WASHINGTON, D.C. – Stephen J. Ubl, president and CEO of the Advanced Medical Technology Association (AdvaMed), issued the following statement today after providing written comments to bipartisan leadership on the House’s health care reform bill that will be considered by the full House:
(PressZoom) - WASHINGTON, D.C. – Stephen J. Ubl, president and CEO of the Advanced Medical Technology Association (AdvaMed), issued the following statement today after providing written comments to bipartisan leadership on the House’s health care reform bill that will be considered by the full House:
“AdvaMed commends the House leadership for moving forward legislation to reform the nation’s health care system. Our industry has long supported comprehensive health care reform that provides quality, affordable care for all Americans.
“The House bill includes a number of thoughtful provisions designed to change the incentives in the health care system and, over time, to improve the quality of care and bend the curve on cost growth. While we support much of what is in the bill, there are provisions that are of great concern to the medical technology and diagnostics industry.
“AdvaMed appreciates the decision by House leaders to limit the amount of the tax on medical devices, and that the proposed tax is transparent and deductible and would be implemented beginning in 2013 instead of 2010. However, a number of additional design features are important. We recommend that the tax be differentiated by FDA product class to recognize the diversity of medical device products and the thousands of companies that develop and manufacture them. Small manufacturers with less than $100 million in annual gross receipts should be exempted from the tax, perhaps through a rebate mechanism. Finally, with diverse companies of all shapes and sizes that produce as many as 80,000 unique products, protections should be put in place to make adjustments if the 2.5% tax rate generates more revenue than anticipated.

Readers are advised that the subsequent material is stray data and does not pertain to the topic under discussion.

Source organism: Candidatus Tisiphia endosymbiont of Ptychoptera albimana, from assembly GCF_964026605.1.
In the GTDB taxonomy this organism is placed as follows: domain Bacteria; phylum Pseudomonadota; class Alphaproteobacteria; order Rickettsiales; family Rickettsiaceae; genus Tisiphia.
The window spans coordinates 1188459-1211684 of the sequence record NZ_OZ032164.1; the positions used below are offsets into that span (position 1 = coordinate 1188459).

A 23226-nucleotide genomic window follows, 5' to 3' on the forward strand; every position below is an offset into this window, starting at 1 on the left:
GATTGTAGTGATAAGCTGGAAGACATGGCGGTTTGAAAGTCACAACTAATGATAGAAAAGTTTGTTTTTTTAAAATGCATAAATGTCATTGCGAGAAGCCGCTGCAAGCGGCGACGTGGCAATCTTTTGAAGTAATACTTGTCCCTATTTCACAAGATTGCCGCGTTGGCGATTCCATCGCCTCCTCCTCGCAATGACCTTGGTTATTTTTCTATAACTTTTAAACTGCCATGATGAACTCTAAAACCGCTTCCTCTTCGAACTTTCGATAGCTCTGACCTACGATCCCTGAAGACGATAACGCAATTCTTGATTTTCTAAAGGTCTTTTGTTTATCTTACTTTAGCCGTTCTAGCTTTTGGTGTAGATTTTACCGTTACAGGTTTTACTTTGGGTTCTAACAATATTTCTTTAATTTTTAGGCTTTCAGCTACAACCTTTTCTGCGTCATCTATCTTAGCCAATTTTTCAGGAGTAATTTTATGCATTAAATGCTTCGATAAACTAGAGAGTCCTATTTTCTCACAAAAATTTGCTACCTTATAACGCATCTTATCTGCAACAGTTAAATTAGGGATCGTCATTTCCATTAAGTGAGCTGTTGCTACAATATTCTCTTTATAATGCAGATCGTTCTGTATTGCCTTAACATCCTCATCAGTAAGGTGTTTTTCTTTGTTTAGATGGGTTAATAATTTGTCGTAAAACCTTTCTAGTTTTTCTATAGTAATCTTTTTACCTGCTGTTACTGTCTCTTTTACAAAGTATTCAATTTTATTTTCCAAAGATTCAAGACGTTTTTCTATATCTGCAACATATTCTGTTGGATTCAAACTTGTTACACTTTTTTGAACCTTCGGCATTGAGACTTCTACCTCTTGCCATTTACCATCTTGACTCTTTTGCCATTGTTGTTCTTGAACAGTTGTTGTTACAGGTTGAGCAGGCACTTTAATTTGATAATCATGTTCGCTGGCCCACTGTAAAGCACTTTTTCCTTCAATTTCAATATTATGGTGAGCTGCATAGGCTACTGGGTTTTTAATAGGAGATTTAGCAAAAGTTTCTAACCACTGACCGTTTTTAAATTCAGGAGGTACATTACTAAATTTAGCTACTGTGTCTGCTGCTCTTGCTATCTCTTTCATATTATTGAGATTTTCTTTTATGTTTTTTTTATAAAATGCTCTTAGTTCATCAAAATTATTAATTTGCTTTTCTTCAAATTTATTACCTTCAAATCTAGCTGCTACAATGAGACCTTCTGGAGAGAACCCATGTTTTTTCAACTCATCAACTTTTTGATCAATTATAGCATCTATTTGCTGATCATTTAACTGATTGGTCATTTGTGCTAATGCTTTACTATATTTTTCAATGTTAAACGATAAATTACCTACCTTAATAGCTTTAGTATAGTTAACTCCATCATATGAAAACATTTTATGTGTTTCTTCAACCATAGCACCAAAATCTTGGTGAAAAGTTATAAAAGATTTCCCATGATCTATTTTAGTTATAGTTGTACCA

“AdvaMed supports comparative effectiveness research and the government’s role in generating such research. However, provisions are needed to improve transparency and stakeholder input, and to ensure that the research focuses on clinical effectiveness rather than cost effectiveness.
“We oppose the proposed national medical device registry. It duplicates existing FDA authorities, will be costly and burdensome for both the FDA and industry, and will not improve public health.
“AdvaMed is concerned with the proposed benefit package centralized decision-making process, which gives the Secretary the authority to direct private insurers in the health exchange to deny coverage for specific medical devices, drugs and procedures, even if they are safe and effective. We believe this excessive centralization could inappropriately limit the practice of medicine, constrain patient access, and stifle development of new therapies.
“Bundling payments for inpatient and post-acute care and accountable care organization (ACO) models hold great promise for encouraging greater coordination and collaboration among providers to improve patient outcomes and reduce costs. We support the policy in the House bill to first thoroughly test these approaches through demonstrations or pilots before changing payment policy. The legislation should include safeguards to protect patient access to care and to avoid discouraging the adoption of promising new technologies.
“As in the case of other payment reforms such as ACOs and bundling, it is also important that value-based purchasing provisions be implemented in a way that encourages rather than inhibits adoption of new, valuable technologies.
“We support the bill’s proposal for a uniform, comprehensive national system for the reporting of industry payments to physicians. However, we are concerned with the partial federal preemption standard in the bill which would allow states to require companies to adhere to additional reporting standards.
“Finally, we are very concerned with the severe cuts to imaging services and the productivity adjustment reductions for durable medical equipment (DME). These reductions come on the heels of recent draconian cuts to these areas in previously enacted legislation.
“We look forward to working with the bipartisan leaders in Congress to craft a health care reform bill that will improve the quality of patient care, reduce costs, and provide for continued advancements in medical treatments.”
Letter as sent to the U.S. of Representatives here.
# # #
This news item was released on 2009-11-12. Please make sure to visit the official company or organization web site to learn more about the original release date. See our disclaimer for more information.
(c) PressZoom.com - Press Release Distribution Service - All Rights Reserved